Happy Dumb Pipes
In a few short months, Apple has overturned some of the perceived norms in the U.S. wireless business. The iPod manufacturer has garnered much more control over content than many of handset rivals and made some sweet revenue-sharing deals to boot. The company also helped to break down U.S. carriers' resistance to WiFi in phones.
In short, the carriers are playing dumb for Apple, and they're loving it! The reason is that Apple has given the operators something that they expect to make lots of money for them -- the iPhone. (See iPhone Goes Nordic, iPhone, Oh La La, and iPhone Goes to Germany.)
Operators are expected to make more revenue per iPhone subscriber than they do off the Average Joe cellphone users. Wall Street sees ARPU as one of the most useful indicators of carrier health when earnings season rolls around. (See Peeling Back Apple's iPhone Revenue.)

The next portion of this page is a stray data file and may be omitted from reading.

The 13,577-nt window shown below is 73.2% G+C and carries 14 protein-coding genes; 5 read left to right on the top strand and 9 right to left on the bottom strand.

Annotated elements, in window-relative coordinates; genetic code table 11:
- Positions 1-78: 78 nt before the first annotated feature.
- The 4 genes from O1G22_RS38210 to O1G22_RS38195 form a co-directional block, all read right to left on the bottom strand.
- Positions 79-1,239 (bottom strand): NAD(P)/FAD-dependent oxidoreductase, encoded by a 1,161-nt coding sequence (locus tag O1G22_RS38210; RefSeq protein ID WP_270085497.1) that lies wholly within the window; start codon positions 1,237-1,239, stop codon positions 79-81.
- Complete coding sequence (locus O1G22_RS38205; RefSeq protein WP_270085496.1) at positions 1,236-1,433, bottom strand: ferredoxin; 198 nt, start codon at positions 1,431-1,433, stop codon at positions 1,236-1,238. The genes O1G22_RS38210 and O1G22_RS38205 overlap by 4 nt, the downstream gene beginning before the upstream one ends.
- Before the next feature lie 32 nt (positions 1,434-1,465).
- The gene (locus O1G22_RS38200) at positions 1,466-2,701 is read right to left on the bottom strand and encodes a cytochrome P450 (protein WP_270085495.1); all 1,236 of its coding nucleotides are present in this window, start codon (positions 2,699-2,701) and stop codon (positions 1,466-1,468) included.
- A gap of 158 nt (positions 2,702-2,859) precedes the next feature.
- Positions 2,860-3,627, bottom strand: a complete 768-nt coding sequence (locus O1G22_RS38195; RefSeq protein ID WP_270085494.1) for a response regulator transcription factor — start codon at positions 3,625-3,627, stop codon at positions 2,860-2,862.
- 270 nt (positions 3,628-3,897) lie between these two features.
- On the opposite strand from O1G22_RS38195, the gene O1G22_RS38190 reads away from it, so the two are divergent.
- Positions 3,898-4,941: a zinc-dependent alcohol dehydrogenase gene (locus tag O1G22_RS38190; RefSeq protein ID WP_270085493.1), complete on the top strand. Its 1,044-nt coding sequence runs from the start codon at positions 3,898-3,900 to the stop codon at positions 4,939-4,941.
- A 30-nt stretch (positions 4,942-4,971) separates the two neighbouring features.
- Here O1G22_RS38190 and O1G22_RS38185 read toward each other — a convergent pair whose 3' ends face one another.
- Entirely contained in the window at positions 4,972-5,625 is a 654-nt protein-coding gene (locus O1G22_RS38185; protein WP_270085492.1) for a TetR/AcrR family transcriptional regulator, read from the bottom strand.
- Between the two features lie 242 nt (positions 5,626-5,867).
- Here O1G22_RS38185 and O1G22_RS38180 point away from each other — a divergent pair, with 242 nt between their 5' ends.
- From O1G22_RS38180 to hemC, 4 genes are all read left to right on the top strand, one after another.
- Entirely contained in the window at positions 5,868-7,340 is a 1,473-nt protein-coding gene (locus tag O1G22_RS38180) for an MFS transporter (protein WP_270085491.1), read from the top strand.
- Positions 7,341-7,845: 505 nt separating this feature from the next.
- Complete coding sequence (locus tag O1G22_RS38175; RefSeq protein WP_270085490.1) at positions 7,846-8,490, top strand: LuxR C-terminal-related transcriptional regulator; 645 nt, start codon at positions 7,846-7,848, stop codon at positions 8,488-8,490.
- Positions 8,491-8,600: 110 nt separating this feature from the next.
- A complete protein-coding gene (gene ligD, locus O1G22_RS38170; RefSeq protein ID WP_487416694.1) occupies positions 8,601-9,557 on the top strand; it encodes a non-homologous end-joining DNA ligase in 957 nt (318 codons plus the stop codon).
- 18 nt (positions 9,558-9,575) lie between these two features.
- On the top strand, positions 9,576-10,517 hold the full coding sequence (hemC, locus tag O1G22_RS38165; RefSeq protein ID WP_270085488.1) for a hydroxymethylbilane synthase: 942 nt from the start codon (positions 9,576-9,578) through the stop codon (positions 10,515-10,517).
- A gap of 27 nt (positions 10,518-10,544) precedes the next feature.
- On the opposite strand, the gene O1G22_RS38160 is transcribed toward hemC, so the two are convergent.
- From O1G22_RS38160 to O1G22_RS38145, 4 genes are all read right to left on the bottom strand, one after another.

So there you go. If you want to get over a wireless operator's "walled garden," get them something that makes them want to break it down.
Ironically, while it blazes a trail in some aspects of mobile, Apple is also helping to reinforce some of the traditional aspects of the U.S. cellular business model outside of the domestic -- notably in its insistance that users must sign on for two years with one carrier to get the iPhone and must not unlock their devices. (See Apple: Don't Unlock the iPhone.) — Dan Jones, Site Editor, Unstrung